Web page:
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The Story of Dr. Balls

The Story of Dr. Balls
I still remember the day I met our agency's most notorious client, one whom we haven't forgotten about years later. For anonymity's sake, let's call him Dr. Balls.

I had very high expectations about the good doctor. I’d been told he was a pretty big deal in technology – he’d once been in the running to lead a very successful, well-known international company (I won’t name it, but I guarantee you’ve heard of it). He had a trail of degrees after his name.

I’m sure I wore both my glasses AND an argyle sweater the day I knew Dr. Balls was going to be in the office, because what else do you wear to meet such a genius? That’s Intellectual Chic 101.

About 30 minutes before Dr. Balls was going to show up, a somewhat unkempt old man wandered into the office and started roaming around. This wasn’t unusual. Our office was in a part of town with all sorts of colourful characters walking about. For example, at lunch one day, I came upon a man walking around with no pants and no underwear.

That's right, I saw a stranger’s junk at lunchtime.

Oh, and it was also in the middle of winter: i.e. not flattering. That’s a story for another day, but all that to say, riff-raff materializing in our workplace was no big shock. But what happened next was.

“I’m Dr. Balls,” the man said.

“Oh! You’re a little early for the meeting…” I stammered and struggled to get my glasses on, minimize TheSuperficial.com tab in my browser and summon something intelligent to say in one motion.

“It’s OK. I’ll wait,” he announced and proceeded to make himself comfortable in a seat somewhere behind me. No chitchat, no small talk. Just silently sitting and smelling weird. The office was immediately filled with that oppressive awkward vibe that can only happen when it’s just you and one other person in the room and nobody wants to talk.

This was not what I was expecting at all. I had been picturing a pipe, some houndstooth and elbow patches, and perhaps the faintest scent of cigars. Not a dirty Raiders coat and the smell of mouse droppings. Maybe he was an eccentric genius?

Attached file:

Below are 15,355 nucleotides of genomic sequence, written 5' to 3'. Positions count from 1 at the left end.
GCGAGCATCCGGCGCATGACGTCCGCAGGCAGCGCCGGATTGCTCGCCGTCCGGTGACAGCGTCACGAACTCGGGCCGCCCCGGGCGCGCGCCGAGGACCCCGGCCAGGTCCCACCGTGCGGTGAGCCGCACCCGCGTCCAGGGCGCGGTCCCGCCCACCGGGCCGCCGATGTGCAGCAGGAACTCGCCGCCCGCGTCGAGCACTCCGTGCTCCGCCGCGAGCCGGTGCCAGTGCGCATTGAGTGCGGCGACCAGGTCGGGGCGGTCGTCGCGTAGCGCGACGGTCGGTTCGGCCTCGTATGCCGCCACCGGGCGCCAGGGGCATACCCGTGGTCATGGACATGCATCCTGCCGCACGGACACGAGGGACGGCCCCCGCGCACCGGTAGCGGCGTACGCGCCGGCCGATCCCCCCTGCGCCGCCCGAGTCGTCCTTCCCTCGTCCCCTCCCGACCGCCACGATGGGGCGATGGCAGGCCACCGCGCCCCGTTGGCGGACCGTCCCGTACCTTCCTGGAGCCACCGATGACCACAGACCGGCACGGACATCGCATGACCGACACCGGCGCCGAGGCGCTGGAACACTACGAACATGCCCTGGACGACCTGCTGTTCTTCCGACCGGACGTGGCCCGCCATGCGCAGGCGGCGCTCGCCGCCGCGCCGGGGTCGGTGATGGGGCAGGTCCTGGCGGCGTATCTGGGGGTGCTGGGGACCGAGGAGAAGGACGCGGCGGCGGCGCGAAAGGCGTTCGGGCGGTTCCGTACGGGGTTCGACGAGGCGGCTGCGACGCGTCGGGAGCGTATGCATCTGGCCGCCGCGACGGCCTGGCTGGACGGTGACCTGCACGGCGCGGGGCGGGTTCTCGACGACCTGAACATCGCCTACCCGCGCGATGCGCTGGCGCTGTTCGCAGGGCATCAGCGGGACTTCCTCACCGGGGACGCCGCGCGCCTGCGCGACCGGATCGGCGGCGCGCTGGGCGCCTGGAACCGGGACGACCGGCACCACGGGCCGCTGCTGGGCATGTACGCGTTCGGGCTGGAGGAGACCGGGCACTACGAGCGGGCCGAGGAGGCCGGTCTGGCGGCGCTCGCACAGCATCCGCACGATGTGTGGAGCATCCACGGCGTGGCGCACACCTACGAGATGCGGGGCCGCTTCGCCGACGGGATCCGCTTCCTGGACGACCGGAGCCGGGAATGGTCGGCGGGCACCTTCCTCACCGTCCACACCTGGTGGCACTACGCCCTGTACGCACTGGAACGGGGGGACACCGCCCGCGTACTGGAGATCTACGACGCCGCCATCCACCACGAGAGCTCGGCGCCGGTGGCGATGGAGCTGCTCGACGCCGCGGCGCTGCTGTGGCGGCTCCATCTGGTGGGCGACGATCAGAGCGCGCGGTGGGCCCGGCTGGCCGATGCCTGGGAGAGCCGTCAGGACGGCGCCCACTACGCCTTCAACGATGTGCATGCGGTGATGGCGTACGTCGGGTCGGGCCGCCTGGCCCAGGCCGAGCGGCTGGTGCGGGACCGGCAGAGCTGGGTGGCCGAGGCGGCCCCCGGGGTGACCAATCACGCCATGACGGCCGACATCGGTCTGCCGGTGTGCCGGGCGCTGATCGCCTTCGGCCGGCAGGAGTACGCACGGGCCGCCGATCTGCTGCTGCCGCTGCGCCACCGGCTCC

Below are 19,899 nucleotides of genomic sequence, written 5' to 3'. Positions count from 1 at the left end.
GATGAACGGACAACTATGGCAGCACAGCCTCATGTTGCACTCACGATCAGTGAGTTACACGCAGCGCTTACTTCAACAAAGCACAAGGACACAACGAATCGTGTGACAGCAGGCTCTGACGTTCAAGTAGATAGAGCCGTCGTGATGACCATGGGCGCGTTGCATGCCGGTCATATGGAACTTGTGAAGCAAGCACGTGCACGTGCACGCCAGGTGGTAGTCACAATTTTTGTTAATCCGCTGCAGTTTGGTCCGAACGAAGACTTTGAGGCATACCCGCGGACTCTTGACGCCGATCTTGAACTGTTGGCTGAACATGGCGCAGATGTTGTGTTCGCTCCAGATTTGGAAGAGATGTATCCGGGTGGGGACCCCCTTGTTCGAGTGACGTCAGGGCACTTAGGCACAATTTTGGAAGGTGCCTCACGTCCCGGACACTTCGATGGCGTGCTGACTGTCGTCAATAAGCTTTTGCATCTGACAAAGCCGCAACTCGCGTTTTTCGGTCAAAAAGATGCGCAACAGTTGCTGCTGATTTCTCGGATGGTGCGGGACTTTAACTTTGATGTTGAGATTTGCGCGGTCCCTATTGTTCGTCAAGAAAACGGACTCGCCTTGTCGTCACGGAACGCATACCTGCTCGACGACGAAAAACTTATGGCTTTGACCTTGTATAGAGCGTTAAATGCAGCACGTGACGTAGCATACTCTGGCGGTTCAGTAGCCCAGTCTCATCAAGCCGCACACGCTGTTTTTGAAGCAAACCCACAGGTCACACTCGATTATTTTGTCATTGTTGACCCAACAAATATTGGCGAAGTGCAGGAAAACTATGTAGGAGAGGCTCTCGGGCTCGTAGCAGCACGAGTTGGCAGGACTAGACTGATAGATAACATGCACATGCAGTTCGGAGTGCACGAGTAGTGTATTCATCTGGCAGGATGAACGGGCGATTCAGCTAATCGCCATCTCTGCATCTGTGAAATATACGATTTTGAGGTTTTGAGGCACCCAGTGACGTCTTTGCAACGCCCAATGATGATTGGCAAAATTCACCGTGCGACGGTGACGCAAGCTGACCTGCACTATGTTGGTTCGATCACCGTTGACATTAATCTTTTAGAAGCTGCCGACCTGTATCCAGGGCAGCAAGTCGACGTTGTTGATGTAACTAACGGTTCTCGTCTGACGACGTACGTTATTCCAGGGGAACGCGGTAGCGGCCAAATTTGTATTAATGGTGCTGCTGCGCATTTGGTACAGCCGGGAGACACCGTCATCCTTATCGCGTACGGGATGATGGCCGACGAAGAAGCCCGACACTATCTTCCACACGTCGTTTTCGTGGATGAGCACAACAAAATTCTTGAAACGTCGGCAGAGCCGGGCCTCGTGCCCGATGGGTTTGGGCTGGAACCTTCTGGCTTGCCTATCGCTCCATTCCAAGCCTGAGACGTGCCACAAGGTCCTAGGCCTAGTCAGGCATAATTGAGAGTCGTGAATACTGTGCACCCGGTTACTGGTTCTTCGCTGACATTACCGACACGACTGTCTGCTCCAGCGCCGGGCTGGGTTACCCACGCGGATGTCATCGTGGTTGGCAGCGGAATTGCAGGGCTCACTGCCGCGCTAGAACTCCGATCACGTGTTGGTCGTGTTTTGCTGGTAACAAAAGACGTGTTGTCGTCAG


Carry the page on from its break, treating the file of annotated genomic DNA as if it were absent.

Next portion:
My colleagues came back from wherever they had been (thank Jesus), and Dr. Balls was ushered off into the meeting room to discuss his big idea. Those of us working in the open-concept office could overhear snippets of the conversation (which was mostly one-sided), but some of the gems included hooking up with “five-star hotties”, the fact that his site needed a “porno button” (We later figured out that he just meant a button that says "Enter here"), and a LOT about football.

But the standout moment, while he was describing the design for the app he wanted us to build, we all heard, clear as a bell in complete seriousness:

“The most critical part of this website will be my gyrating balls.”

One of my coworkers made a strangled sound that was a bit like a choking emu and got up and ran out of the office. I didn’t dare make eye contact with anyone. Our CEO later told us he had to excuse himself to the bathroom so he could shit himself with laughter and then walk back in with a straight face.

We’ve got a modern-day Einstein in the other room talking about his balls gyrating with a straight face. Only he was referring to a venn diagram and not actual testicles, in a linguistic blunder of Tobias Fünke proportions.

He meant this
Not this

A week or so later, Dr. Balls hovered over my shoulder for an impossibly long time, making me edit the contract word by word, then go back and change words in the document that I was convinced meant we were all signing our lives away to a madman with spinning testicles.

By this point I had given up on him being an eccentric genius or even a misunderstood quasi-genius. I thought he was a sexist idiot. I finally clicked ‘print’ with a sense of mixed trepidation and relief – trepidation that I was going to be managing a project spearheaded by someone who describes calls-to-actions as "porno buttons" and relief because he was finally leaving and I could breath through my nose again.

Things with Dr. Balls progressed for a while, until eventually the project fizzled out and he took his twirling gonads elsewhere, parting ways on relatively good terms. But long after Dr. Balls’ departure, our office quote board bore the immortal words:

“The critical part will be my gyrating balls”.

Attributed to Anonymous, of course. Just in case he happened to wander back in.

What about you? What was your strangest client experience? I want to hear your comments!

author bio

About Amy Wheaton

Amy Wheaton is an online marketing manager by day and a blogging, running, baking mom by night. She loves the Boston Red Sox, cabernet sauvignon, and TV shows for 14-year-old girls. Follow her on Twitter.

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